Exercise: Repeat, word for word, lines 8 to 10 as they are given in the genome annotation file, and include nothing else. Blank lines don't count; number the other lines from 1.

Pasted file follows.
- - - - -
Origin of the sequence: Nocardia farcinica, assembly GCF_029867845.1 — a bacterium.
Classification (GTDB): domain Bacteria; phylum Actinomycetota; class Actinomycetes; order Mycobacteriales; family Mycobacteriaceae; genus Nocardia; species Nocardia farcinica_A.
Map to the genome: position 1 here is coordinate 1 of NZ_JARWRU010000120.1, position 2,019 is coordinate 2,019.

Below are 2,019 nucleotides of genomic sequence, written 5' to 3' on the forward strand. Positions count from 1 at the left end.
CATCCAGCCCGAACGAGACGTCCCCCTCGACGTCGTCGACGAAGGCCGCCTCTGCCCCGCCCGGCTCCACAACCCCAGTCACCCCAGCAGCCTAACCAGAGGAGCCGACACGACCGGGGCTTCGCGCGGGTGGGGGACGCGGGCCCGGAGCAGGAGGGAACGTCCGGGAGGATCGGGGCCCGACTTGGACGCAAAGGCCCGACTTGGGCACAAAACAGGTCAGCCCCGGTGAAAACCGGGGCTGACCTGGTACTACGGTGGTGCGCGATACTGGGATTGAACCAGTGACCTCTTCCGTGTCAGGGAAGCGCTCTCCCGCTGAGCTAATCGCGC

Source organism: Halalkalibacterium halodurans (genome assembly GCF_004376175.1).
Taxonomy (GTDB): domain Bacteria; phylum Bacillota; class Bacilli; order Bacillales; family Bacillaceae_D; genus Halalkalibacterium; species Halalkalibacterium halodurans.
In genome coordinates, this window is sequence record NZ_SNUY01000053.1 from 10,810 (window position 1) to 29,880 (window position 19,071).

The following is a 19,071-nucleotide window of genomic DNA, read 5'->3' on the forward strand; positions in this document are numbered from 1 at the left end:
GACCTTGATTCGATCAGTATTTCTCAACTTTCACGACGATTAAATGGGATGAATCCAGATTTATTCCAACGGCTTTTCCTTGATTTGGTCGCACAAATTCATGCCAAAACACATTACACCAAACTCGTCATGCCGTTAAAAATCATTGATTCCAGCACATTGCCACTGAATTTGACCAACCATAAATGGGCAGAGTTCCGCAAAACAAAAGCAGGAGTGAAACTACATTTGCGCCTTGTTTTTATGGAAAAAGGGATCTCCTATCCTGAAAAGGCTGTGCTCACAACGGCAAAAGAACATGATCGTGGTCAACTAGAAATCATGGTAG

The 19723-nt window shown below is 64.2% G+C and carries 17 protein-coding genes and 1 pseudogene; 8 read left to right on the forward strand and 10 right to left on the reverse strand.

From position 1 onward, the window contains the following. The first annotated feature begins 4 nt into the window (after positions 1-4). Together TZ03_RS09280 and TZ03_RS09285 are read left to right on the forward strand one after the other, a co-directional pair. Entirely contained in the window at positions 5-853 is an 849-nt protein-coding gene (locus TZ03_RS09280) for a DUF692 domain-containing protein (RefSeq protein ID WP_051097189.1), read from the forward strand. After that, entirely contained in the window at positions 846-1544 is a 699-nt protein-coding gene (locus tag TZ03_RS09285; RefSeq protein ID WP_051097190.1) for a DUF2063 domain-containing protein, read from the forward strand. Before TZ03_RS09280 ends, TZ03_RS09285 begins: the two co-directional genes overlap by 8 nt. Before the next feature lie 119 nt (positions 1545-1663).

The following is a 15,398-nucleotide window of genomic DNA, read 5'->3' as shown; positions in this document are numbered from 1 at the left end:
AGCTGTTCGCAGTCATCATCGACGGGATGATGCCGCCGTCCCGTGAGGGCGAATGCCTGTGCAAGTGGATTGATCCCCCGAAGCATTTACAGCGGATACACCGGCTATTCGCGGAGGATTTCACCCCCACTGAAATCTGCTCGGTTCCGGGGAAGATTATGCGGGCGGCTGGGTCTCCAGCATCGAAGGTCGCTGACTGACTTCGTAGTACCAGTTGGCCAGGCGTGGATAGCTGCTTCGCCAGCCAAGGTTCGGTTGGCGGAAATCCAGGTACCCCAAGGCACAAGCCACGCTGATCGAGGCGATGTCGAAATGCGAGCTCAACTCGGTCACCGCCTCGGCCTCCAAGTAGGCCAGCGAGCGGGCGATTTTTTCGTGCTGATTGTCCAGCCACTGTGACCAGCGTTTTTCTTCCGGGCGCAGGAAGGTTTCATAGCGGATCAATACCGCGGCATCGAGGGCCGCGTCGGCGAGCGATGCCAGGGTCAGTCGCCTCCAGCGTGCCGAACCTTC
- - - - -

In genome coordinates, this window is sequence record NZ_SNUY01000053.1 from 10,810 (window position 1) to 29,880 (window position 19,071).

The following is a 19,071-nucleotide window of genomic DNA, read 5'->3' on the forward strand; positions in this document are numbered from 1 at the left end:
GACCTTGATTCGATCAGTATTTCTCAACTTTCACGACGATTAAATGGGATGAATCCAGATTTATTCCAACGGCTTTTCCTTGATTTGGTCGCACAAATTCATGCCAAAACACATTACACCAAACTCGTCATGCCGTTAAAAATCATTGATTCCAGCACATTGCCACTGAATTTGACCAACCATAAATGGGCAGAGTTCCGCAAAACAAAAGCAGGAGTGAAACTACATTTGCGCCTTGTTTTTATGGAAAAAGGGATCTCCTATCCTGAAAAGGCTGTGCTCACAACGGCAAAAGAACATGATCGTGGTCAACTAGAAATCATGGTAG